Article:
If you’re bummed out about golf courses becoming obsolete for the best players in the modern age, you are pro-rollback.

If you’re not bummed out about golf courses becoming obsolete for the best players in the modern age, you are anti-rollback.

4. Golf course safety

With the golf ball going farther than ever — and certainly farther than many golden era architects could have ever envisioned — the misses are also bigger. That means golfers, amateur and professionals alike, are hitting into other fairways more than ever, especially on older golf courses that were built on smaller properties.

Padraig Harrington has mentioned this issue several times when talking about courses back in his home country of Ireland.

“The big winner could be golf courses new and old,” Harrington, wrote in a post on Twitter in support of a rollback. “Most of the golf courses in Dublin City are obsolete for the young adult golfer and the courses are out of options. Signs like you can only hit this direction with an iron etc. … We all know a course that has had to close a hole for safety reasons. The youth of today that we crave so much in golf, when they miss they miss big.”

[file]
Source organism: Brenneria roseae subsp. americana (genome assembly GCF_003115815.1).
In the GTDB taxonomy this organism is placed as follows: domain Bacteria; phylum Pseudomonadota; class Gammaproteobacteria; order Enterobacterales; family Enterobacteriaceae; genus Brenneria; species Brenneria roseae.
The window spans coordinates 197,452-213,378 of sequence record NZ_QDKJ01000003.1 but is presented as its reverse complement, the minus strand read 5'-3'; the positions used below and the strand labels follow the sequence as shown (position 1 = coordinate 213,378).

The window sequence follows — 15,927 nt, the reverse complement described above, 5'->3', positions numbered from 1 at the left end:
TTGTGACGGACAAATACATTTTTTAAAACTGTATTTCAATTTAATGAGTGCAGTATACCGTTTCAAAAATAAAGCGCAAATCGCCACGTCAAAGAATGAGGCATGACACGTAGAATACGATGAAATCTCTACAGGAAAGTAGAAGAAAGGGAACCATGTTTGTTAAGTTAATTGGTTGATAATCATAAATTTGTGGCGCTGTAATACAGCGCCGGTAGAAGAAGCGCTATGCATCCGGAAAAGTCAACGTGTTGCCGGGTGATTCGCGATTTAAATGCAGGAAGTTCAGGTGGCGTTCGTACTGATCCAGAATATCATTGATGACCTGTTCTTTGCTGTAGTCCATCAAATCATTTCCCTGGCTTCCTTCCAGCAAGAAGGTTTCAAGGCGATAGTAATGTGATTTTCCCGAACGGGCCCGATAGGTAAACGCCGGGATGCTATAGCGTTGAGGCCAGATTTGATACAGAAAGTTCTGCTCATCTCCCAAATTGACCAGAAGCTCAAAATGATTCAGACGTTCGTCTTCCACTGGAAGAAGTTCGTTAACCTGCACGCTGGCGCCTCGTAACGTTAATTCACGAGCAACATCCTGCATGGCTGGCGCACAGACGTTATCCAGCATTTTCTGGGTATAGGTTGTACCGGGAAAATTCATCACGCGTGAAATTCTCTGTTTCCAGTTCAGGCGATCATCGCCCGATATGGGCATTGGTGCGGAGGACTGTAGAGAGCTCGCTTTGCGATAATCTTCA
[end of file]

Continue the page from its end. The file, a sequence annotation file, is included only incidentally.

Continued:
This isn’t as much of a concern on many newer golf courses, which often use more land and don’t have tees abutting greens like classic designs.

If you think distance in the game presents a safety concern, you are pro-rollback.

If you do not think distance in the game presents a safety concern, you are anti-rollback.

5. Shorter tees

This one is simple. The best and easiest way to counteract a loss of five percent in distance is to play a course that is five percent shorter.

Unless you’re playing in an organized tournament, no one is telling you and your buddies from which tees to play.

If you’re willing to play from shorter tees, you are pro-rollback.

If you’re not willing to play from shorter tees, you are anti-rollback.

6. LPGA setups

Golf Channel’s Brandel Chamblee issued an eye-opening rebuke of LPGA course setups during coverage of the U.S. Women’s Open at Pebble Beach this year.

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During the first round of that event, Chamblee said just 11 players found the green in two at one of Pebble’s four par-5s — three of which are considered reachable during the PGA Tour’s AT&T Pebble Beach Pro-Am. Chamblee came up with the formula that suggested LPGA setups should be about 1,100 yards shorter than PGA Tour setups. In reality, they are, on average, only 600 yards apart.